Leonard Leo, executive vice president of the Federalist Society and outside adviser to President Donald Trump for judicial nominations, named four potential Supreme Court nominees on "Fox News Sunday."
"Fox News Sunday" host Chris Wallace asked Leo about the upcoming confirmation battle for the next Supreme Court justice and if the nominee has past views or writings expressing hostility towards the abortion ruling of Roe v. Wade that their nomination could face opposition from some Republican senators.
"One of the few ways that a Trump nominee could fail to be confirmed is if you get one of the two — here they are on the screen, if you lose one of the two Republican senators, Susan Collins or Lisa Murkowski, were both pro-choice. Is it fair to say that the president won't pick someone who has a record of opposition to Roe v. Wade?" Wallace asked.
"I think Senator Collins made the point very clearly. She wants someone who's going to adhere to the constitution and the law more than anything else," Leo responded.
"She also said that it's a firm precedent. If you have somebody who has a record, for instance William Pryor, that it was an abomination, Roe v. Wade, that's clearly going to set off alarm bells," Wallace said. "It would be fair to say the president is not going to pick somebody who has a clear record of opposition to Roe v. Wade?"
"None of the people who are being talked about now in the public space in the media are people who have a clear position on Roe v. Wade. The most important thing here is a record showing fairness, someone who listens very carefully to arguments on both sides," Leo said. "Someone who tries to keep an open mind and prospective nominees like Brett
"None of the people who are being talked about now in the public space in the media are people who have a clear position on Roe v. Wade. The most important thing here is a record showing fairness, someone who listens very carefully to arguments on both sides," Leo said. "Someone who tries to keep an open mind and prospective nominees like Brett Kavanaugh, Amy Barrett, Raymond Kethledge and Thomas Hardiman are people who have not specifically said they oppose Roe v. Wade and their writings and their work show that they are very fair."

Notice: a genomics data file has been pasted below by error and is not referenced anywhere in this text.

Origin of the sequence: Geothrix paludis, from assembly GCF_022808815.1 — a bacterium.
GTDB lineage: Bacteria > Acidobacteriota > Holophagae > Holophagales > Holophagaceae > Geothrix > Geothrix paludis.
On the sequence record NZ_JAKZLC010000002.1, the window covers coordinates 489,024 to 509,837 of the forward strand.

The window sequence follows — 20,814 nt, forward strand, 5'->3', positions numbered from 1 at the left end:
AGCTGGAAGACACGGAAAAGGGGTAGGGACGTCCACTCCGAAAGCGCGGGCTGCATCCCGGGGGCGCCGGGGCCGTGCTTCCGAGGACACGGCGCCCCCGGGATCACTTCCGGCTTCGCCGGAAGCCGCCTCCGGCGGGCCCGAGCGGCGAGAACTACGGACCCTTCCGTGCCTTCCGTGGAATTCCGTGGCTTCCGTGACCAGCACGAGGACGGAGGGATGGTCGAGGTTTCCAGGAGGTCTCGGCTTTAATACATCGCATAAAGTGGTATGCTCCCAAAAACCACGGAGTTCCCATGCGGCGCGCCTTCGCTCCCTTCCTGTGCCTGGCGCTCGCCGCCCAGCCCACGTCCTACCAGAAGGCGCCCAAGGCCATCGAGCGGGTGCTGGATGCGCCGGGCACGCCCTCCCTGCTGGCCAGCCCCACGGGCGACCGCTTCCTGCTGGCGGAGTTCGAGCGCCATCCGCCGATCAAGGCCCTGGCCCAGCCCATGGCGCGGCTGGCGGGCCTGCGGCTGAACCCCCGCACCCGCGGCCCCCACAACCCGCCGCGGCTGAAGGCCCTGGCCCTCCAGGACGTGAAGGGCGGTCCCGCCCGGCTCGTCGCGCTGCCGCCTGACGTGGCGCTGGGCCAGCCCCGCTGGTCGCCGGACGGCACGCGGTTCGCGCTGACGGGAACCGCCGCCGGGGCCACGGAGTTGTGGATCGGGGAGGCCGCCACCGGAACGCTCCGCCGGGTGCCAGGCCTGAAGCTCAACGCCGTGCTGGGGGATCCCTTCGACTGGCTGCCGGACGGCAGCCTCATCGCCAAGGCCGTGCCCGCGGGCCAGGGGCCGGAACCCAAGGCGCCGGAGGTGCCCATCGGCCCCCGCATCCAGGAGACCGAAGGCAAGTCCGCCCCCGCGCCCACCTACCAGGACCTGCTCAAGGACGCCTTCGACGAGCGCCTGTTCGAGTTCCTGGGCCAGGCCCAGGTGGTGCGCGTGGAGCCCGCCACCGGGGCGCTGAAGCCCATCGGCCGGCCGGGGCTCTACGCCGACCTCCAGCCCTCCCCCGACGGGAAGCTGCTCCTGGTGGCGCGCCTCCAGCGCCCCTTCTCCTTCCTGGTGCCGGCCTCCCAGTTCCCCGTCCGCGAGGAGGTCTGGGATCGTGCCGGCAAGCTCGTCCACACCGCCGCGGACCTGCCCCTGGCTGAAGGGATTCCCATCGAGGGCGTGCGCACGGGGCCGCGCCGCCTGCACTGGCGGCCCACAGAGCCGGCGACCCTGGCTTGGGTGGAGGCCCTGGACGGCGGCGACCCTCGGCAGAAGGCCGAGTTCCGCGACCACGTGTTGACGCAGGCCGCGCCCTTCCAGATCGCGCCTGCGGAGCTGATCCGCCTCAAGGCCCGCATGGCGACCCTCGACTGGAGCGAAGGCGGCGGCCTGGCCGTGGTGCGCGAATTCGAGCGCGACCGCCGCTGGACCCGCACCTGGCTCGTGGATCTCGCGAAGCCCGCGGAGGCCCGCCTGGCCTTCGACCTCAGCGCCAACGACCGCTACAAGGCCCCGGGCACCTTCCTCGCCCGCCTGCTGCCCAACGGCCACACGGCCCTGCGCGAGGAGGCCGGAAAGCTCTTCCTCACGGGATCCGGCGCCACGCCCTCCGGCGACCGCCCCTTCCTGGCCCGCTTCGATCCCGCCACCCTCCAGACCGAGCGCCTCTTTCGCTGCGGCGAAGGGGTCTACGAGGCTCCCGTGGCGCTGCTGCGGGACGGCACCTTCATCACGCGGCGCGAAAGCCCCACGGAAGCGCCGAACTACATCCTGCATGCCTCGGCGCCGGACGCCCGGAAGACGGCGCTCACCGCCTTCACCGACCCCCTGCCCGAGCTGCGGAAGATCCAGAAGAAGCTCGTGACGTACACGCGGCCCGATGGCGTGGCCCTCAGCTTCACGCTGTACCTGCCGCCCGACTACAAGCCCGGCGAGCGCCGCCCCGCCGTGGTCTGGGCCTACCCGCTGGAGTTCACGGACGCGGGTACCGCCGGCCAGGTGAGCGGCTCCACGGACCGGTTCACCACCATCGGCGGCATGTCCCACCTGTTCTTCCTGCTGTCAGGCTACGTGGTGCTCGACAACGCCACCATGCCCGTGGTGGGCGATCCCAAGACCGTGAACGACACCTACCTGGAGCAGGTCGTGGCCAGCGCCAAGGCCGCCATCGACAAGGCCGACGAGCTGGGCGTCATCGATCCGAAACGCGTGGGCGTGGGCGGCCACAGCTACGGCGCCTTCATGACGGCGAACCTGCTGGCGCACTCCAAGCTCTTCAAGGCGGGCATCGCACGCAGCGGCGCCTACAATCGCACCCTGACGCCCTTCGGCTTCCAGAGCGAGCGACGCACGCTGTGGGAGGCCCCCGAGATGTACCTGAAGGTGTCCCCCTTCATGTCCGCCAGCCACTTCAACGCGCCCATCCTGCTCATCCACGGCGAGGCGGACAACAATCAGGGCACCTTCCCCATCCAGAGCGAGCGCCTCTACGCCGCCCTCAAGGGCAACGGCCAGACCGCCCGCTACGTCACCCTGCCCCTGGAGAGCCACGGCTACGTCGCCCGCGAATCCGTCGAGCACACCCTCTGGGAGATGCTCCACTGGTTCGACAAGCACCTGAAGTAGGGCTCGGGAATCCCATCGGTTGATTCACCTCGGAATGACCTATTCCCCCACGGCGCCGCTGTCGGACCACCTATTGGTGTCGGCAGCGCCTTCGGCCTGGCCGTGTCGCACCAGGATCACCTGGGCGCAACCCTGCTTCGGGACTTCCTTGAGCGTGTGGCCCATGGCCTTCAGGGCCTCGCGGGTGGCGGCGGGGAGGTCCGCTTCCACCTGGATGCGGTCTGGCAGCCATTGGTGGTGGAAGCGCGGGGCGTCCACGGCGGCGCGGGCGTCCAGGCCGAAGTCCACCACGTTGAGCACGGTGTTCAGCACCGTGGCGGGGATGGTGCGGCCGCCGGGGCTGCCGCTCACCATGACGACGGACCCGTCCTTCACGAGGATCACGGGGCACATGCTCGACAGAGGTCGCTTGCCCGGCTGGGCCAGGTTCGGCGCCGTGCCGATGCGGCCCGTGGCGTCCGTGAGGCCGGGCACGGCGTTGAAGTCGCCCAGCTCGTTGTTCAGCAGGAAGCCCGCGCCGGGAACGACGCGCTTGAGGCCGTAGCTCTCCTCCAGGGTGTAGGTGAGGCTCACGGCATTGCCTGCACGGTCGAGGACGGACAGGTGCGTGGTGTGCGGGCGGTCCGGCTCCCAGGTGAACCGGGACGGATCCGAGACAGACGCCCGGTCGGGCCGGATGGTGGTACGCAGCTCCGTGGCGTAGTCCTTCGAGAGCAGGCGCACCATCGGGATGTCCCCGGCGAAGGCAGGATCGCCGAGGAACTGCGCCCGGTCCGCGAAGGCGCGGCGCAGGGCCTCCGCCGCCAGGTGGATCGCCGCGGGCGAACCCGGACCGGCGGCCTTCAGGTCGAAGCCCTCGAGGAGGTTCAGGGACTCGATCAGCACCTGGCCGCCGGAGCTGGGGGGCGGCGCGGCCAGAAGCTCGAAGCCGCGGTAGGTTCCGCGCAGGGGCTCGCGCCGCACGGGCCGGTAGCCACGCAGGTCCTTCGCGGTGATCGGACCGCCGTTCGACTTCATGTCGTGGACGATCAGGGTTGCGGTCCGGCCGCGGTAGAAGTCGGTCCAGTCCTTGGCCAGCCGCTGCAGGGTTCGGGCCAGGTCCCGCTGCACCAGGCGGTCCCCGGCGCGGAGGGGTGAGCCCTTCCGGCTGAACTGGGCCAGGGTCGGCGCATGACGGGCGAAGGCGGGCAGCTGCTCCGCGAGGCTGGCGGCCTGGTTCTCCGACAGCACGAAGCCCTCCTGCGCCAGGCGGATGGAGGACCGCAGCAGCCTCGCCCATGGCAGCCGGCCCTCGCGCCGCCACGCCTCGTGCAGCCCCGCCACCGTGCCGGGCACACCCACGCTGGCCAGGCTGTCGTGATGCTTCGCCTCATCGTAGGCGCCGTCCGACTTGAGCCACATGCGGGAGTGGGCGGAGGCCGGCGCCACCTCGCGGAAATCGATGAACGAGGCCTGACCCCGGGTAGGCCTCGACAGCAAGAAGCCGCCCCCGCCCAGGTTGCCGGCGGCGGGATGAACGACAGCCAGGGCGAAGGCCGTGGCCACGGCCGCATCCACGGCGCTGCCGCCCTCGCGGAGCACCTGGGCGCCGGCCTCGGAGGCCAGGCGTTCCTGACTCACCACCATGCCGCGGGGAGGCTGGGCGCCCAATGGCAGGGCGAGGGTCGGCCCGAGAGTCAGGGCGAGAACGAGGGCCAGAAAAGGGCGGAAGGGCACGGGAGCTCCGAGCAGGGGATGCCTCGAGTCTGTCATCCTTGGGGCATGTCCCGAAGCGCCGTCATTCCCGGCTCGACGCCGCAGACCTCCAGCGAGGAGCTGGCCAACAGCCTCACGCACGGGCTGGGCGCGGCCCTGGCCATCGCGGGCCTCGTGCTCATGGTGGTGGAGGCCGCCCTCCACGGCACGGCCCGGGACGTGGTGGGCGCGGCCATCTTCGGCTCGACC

All four names Leo mentioned are on Trump's list of potential Supreme Court justices.
Wallace asked if it was fair to say if the four people are the front runners in the search to replace Justice Anthony Kennedy.
"No, I don't think it's fair to say that, and here's why. The president is really in the driver's seat along with the assistance of White House counsel Don McGahn. Those are people who are under very serious consideration, two of them as you know are people who throw the process to some extent," Leo said.
He added how Kavanaugh and Barrett have gone through a vetting and confirmation process already by the White House.
"And then Brett Kavanaugh is one of the most distinguished jurists in America," Leo said. "He has over 300 opinions. He is respected by both sides on the political and ideological spectrum and Barrett, similarly is one of the most talented and distinguished women in the legal academy anywhere in the country. Former law clerk to Justice Scalia. As someone who, again, people across the spectrum greatly admire."
Kennedy announced last week that he would retire, effective July 31, giving Trump the opportunity to make two appointments in two years to the nation's highest court. The vacancy sets up a bitter confirmation fight right before the midterm elections, where Republicans only have a single vote majority in the Senate. Despite the slim majority, Senate Republicans only need a 51-vote majority to confirm the Supreme Court nominee after Senate Majority Leader Mitch McConnell (R., Ky.) changed the rules to allow it in the case of Supreme Court justice confirmations. McConnell's move followed the precedent set by former Senate Majority Leader Harry Reid (D., Nev.) when he eliminated the filibuster for judicial nominees and presidential appointments back in 2013.